Richard D. Sisson Jr.
Makhlouf. M. Makhlouf
Aluminum-zirconium alloys exhibit superior strength at elevated temperature in comparison to traditional aluminum casting alloys. These alloys are heat-treatable and their strength depends to a large extent on the quenching and aging steps of the heat treatment process. However, measurements show that the critical cooling rate necessary to retain 0.6 wt. pct. zirconium(the minimum amount necessary for significant strengthening) in a super-saturated solid solution with aluminum is 90ºC/s, which is un-attainable with traditional casting processes. On the other hand, the critical cooling rate necessary to retain 0.4 wt. pct vanadium and 0.1 wt. pct. zirconium in a super- saturated solidsolution with aluminum is only 40ºC/s; which suggests that substituting vanadium for zirconium significantly decreases the critical cooling rate of the alloy. This is an important finding as it means that, unlike the Al-0.6Zr alloy, the Al-0.4V-0.1Zr alloy may be processed into useful components by traditional high pressure die-casting. Moreover, measurements show that the hardness of the Al-0.4V-0.1Zr alloy increases upon aging at 400ºC and does not degrade even after holding the alloy at 300ºC for 100 hours. Also, measurements of the tensile yield strength of the Al-0.4V-0.1Zr alloy at 300ºC show that it is about 3 times higher than that of pure aluminum. This increase in hardness and strength is attributed to precipitation of Al3(Zr,V) particles. Examination of these particles with high resolution transmission electron microscopy (HRTEM) and conventional TEM show that vanadium co-precipitates with zirconium and aluminum and forms spherical particles that have the L12 crystal structure. It also shows that the crystallographic misfit between the precipitate particles and the aluminum matrix is almost eliminated by introducing vanadium into the Al3Zr precipitate and thatthe mean radius of the Al3(Zr,V) particles is in the range from 1nm to 7nm depending on the alloy composition and aging practice. Finally, it is found that adding small amounts of silicon to the Al-0.4V-0.1Zr alloy effectively accelerates formation of the Al3(Zr,V) precipitate.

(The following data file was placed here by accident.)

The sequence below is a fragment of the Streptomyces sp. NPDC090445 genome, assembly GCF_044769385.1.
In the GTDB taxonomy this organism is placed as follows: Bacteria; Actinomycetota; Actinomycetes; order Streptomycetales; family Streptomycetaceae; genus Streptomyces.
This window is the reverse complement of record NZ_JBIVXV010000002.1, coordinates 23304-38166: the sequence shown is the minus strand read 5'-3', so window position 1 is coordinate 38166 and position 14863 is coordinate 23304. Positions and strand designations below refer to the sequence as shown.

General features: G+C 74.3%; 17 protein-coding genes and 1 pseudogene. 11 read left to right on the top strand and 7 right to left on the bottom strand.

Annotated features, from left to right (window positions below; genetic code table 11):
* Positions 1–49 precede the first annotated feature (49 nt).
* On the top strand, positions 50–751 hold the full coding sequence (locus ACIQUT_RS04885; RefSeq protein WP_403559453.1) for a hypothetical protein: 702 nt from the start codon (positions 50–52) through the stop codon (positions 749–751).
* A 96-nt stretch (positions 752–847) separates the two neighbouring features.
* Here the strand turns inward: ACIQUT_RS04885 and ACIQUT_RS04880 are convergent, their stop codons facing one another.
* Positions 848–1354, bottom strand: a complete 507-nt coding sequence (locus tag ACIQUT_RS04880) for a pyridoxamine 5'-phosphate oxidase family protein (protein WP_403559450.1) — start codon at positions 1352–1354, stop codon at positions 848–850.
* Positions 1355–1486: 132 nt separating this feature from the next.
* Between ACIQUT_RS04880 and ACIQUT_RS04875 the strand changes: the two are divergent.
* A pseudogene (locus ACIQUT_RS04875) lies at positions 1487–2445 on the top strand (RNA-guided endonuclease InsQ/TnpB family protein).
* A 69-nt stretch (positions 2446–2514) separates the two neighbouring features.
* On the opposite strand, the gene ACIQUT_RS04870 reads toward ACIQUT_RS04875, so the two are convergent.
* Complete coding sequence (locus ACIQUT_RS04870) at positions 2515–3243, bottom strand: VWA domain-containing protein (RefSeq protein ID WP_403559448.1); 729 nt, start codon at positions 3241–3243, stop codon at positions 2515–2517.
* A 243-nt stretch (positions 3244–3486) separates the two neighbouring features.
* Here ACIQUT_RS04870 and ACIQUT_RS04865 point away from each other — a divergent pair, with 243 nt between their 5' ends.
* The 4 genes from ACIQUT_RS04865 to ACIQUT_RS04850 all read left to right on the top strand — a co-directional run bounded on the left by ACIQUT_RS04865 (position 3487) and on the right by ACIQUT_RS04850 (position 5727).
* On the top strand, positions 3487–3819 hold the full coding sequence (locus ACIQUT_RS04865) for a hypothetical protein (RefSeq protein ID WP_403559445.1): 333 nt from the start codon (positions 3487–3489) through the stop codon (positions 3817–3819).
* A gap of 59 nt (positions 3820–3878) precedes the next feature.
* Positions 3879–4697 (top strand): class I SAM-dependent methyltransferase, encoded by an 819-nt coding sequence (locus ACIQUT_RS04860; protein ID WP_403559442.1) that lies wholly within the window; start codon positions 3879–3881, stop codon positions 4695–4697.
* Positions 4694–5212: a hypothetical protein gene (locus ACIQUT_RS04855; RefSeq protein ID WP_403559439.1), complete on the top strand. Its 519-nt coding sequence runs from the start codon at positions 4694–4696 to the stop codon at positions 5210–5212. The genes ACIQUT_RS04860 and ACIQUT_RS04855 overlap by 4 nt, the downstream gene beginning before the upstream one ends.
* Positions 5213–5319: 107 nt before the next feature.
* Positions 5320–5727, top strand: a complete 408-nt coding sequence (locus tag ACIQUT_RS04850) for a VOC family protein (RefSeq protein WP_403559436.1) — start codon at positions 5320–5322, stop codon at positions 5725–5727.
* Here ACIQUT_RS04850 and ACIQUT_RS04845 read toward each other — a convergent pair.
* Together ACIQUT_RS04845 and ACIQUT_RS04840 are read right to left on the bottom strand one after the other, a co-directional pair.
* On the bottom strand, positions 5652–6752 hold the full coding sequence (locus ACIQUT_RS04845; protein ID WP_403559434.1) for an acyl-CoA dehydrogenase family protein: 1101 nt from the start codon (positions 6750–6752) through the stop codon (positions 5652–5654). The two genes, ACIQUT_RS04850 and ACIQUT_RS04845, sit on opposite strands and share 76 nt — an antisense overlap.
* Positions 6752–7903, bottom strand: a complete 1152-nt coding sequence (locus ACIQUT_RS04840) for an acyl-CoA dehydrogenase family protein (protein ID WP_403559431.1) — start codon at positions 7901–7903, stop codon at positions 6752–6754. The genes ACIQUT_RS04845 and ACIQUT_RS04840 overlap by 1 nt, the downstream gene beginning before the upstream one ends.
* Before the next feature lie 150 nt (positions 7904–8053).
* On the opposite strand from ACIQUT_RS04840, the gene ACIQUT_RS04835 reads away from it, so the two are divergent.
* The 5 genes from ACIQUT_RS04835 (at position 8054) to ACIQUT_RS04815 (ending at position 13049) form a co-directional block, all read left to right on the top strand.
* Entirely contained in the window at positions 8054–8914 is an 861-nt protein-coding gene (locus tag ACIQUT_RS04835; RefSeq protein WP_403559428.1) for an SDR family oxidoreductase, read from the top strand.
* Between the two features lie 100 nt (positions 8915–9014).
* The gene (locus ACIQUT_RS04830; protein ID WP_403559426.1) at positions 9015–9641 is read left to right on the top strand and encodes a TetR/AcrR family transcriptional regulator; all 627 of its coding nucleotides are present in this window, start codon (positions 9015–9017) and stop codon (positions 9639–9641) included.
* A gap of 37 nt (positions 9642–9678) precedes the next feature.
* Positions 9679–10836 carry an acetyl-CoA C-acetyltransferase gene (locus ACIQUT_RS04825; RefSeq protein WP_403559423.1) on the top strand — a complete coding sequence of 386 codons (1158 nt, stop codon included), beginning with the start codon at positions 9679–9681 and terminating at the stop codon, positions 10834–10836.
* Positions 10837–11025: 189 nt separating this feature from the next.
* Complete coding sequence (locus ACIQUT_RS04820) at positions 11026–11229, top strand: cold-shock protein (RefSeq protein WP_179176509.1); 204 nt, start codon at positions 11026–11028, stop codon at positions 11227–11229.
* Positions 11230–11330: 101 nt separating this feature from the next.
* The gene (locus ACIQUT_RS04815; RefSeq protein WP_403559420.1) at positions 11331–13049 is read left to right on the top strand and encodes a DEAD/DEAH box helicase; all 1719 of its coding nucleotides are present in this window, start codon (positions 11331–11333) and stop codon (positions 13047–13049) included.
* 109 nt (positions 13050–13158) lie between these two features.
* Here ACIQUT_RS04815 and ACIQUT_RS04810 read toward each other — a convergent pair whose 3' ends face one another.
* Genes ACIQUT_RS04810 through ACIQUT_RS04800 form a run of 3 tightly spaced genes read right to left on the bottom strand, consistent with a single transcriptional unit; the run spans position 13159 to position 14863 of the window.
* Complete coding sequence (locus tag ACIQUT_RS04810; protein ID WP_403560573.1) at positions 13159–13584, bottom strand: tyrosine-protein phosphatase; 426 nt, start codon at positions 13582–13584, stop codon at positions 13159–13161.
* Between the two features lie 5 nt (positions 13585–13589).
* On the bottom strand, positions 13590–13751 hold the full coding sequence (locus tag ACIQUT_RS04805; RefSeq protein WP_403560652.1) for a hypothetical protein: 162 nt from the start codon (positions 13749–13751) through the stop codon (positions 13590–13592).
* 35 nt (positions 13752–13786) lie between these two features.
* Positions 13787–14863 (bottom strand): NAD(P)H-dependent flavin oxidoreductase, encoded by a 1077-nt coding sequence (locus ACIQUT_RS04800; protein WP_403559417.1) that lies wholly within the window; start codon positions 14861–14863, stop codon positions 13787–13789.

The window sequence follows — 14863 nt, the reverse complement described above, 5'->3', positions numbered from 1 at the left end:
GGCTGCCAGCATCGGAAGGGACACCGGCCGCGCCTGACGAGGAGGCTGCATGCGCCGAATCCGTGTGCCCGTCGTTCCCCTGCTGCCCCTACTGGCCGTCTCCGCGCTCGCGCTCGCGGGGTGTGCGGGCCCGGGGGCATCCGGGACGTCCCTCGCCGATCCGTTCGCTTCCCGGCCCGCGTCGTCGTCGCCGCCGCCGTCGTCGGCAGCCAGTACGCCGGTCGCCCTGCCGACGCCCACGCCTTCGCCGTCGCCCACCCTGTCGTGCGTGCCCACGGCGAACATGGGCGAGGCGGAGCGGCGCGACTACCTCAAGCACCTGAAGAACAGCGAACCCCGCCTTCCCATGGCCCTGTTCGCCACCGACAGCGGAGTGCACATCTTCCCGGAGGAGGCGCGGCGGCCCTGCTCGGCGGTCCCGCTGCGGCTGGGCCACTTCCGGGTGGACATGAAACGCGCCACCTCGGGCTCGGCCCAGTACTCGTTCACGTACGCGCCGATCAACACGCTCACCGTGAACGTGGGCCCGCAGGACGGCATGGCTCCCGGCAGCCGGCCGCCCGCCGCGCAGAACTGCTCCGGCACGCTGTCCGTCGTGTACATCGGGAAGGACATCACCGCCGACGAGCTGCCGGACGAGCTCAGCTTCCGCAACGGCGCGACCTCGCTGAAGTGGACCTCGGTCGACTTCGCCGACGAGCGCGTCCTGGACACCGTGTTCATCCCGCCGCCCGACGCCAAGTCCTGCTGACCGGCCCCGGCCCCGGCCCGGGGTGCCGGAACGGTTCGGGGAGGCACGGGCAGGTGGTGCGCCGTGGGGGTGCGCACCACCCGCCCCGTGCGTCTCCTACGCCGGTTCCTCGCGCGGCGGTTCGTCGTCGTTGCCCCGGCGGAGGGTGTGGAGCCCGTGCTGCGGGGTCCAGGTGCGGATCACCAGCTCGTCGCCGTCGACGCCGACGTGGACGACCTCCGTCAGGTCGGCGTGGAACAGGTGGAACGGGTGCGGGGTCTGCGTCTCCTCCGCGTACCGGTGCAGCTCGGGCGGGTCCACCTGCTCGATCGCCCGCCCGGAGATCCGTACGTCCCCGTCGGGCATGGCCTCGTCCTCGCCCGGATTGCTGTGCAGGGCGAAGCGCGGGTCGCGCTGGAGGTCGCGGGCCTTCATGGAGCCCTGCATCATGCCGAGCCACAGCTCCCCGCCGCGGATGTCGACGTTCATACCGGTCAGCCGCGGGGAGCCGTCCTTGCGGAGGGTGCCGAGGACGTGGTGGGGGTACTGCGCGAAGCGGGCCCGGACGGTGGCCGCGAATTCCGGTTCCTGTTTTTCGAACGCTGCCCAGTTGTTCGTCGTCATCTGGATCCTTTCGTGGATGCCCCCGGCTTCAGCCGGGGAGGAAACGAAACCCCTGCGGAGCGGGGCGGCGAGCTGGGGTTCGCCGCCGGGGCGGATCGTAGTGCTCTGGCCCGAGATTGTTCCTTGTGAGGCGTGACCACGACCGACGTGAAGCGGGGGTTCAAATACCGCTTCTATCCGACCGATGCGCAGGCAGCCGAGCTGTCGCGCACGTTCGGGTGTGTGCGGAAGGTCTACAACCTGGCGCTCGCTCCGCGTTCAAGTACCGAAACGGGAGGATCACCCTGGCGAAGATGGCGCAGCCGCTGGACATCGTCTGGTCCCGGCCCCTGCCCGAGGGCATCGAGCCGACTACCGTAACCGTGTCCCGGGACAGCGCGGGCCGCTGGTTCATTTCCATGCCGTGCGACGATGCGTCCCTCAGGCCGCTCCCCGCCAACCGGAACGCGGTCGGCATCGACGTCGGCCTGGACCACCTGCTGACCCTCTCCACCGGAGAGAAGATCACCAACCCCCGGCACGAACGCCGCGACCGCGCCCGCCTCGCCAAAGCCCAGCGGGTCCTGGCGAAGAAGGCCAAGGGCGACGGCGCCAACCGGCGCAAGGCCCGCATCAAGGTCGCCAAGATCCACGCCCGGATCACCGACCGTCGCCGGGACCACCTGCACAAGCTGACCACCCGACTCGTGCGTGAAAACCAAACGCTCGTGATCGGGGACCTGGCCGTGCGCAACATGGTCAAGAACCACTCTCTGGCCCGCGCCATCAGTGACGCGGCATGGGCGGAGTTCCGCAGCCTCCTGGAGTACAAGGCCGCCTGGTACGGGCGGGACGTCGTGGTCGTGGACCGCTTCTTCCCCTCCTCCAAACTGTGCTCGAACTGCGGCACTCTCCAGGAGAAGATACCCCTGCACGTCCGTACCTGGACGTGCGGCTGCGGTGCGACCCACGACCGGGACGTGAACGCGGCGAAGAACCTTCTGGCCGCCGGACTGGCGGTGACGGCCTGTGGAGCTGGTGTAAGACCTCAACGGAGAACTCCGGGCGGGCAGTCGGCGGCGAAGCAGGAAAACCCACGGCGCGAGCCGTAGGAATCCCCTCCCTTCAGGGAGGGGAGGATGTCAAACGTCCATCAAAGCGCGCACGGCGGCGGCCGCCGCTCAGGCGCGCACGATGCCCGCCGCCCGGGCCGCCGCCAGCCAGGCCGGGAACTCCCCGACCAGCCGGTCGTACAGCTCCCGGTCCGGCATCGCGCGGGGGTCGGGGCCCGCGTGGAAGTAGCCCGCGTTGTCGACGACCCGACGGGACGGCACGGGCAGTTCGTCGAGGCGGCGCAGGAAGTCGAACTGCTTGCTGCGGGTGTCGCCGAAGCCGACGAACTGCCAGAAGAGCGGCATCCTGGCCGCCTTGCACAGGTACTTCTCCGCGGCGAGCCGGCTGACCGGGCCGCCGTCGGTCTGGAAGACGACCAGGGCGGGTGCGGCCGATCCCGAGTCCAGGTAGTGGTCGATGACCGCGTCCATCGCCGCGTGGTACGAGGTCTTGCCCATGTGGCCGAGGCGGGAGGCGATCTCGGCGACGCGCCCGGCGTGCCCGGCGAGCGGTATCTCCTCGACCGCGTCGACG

Worcester Polytechnic Institute
Materials Science & Engineering
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Fan, Yangyang, "Precipitation Strengthening of Aluminum by Transition Metal Aluminides" (2012). Masters Theses (All Theses, All Years). 231.
aluminum alloys, high temperature strength, precipitation hardening